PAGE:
Original Date: 04/07/1997
Revision Date: 04/14/2003
Information : Multimedia Network
Between 1978 and 1988, Rock Island Arsenal (RIA) utilized 22 buildings’ minicomputers and remote dial-in capabilities as the Local Area Network (LAN) and Wide Area Network. This network provided multiple services to RIA tenant organizations and Armament Munitions and Chemical Command (AMCCOM) subordinate organizations worldwide. Phased funding was provided for the minicomputer network based on the business requirements of the customers using this service. However, the minicomputer network did not address the need to allow a single terminal device to access all minicomputer and mainframe computer resources.
In the late 1980s, the Arsenal migrated to a single local area network (UniLAN) capable of accessing all computer resources and providing a broadband for audio-video applications. Funding was provided by the Defense Ammunition System Project to meet the Arsenal’s business requirements. By using existing cabling to the minicomputer rooms in the 22 buildings, transition to the UniLAN was simplified and accelerated. The UniLAN provided data services to 12,000 host computers/terminal devices, Desktop Video services across AMCCOM sites, and Closed Circuit Television. However, the power of the PC changed the computer environment to a network centric environment, requiring very significant changes to the network services.
The Personal Computer Local Area Network (PC-LAN) Project began in 1991 and addressed the customers’ growing network needs. The goals of the project were to provide a client/server environment for sharing software, data, and printing capability; provide the necessary networks to deliver required information to individual desktops; and ensure a flexible architecture taking RIA into the 21st Century. The 1992 to1996 PC-LAN Project phases consisted of:
Phase 1 An Island network backbone: The dual fiber optic network backbone was implemented in 1992, providing a redundant 100 Mb/sec service between Island buildings.
Phase 2 Network services: Installation of new building cabling and network hubs allowed transmission speed to desktops to increase to 10 Mb/sec from the previous 9600 baud using the Fiber Data Distributed Interface and Ethernet connectivity to the desktop; new class-5 wire was required in all of the Island buildings.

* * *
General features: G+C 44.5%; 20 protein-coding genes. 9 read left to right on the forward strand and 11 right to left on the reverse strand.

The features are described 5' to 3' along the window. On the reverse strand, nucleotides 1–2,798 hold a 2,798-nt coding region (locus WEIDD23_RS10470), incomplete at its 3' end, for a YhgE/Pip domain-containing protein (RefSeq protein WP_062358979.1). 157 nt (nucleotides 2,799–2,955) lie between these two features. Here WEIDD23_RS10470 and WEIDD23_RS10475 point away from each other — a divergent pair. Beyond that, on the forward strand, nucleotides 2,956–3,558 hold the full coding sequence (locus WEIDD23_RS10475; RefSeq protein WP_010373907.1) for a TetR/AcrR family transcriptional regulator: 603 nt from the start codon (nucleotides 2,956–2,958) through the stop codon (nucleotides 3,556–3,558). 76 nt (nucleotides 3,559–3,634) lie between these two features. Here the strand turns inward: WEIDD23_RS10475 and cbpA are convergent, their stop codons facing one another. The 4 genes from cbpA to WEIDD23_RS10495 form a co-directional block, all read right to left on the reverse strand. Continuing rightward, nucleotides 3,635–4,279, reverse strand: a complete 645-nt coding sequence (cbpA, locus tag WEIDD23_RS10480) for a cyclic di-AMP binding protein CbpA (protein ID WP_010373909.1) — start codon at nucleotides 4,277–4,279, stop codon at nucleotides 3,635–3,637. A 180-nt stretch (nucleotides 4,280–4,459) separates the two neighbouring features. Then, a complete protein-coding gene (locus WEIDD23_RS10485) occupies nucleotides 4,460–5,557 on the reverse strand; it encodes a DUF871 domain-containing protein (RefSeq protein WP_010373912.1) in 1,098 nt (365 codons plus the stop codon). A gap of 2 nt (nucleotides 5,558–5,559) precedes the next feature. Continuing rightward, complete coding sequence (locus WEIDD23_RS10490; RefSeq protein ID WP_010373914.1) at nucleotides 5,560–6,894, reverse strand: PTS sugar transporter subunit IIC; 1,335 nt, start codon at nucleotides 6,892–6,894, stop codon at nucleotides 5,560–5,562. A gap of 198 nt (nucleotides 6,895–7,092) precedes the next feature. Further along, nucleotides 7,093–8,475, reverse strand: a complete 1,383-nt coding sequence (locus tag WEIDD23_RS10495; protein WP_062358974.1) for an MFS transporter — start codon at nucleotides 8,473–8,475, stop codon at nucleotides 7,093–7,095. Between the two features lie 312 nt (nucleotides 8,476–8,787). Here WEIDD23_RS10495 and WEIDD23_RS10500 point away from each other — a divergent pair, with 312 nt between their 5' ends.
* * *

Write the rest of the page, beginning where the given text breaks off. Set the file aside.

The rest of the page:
Phase 3 Fileserver services: Local services were provided to 100 to 250 customers for shared software, data, and printing services. The combined network and software provided improved computer access, client/server data access services, and access to all DOD and Private Sector information.
Phase 4 Software standards and Windows migration: Implementation of server software reduced software licences, improved installation software standardization, and allowed for a complete migration to a Windows Graphical User Interface (GUI).
Phase 5 Applications Development: With the client/server and GUI environment, new applications were re- engineered to provide improved applications services.
Phase 6 Elimination of obsolete systems: The original minicomputer LAN, the UniLAN, and DOS software were eliminated allowing support services to be concentrated on the PC-LAN environment.
RIA continues to evolve the network to meet the needs of its many Army and DOD tenant organizations. The RIA Multimedia Network was key in attracting new tenant organizations such as the Civilian Personnel Regional Operations Center, and the Defense Finance and Accounting Service to Rock Island. RIA customer appetite for network services continued to grow, and resulted in the following FY96 and FY97 network projects: modernization of mobile data access capabilities; upgrading of audio conferencing systems; installation of an upgraded Integrated Services Digital Network providing Desktop Video capable of communicating worldwide; and migration to an Asynchronous Transfer Media Campus Network providing 155 Mb/sec services for increasing multimedia applications.
The evolving RIA multimedia network enables organizations to improve their business processes. Processes such as the customer-developed Soldier Support Network, on-line job announcements, and worldwide desktop video conferencing are a few examples of how the customers have used technology to improve their business. RIA’s teaming and a modular funding/implementation approach have promoted standard, evolving multimedia network services for all local and remote RIA customers.
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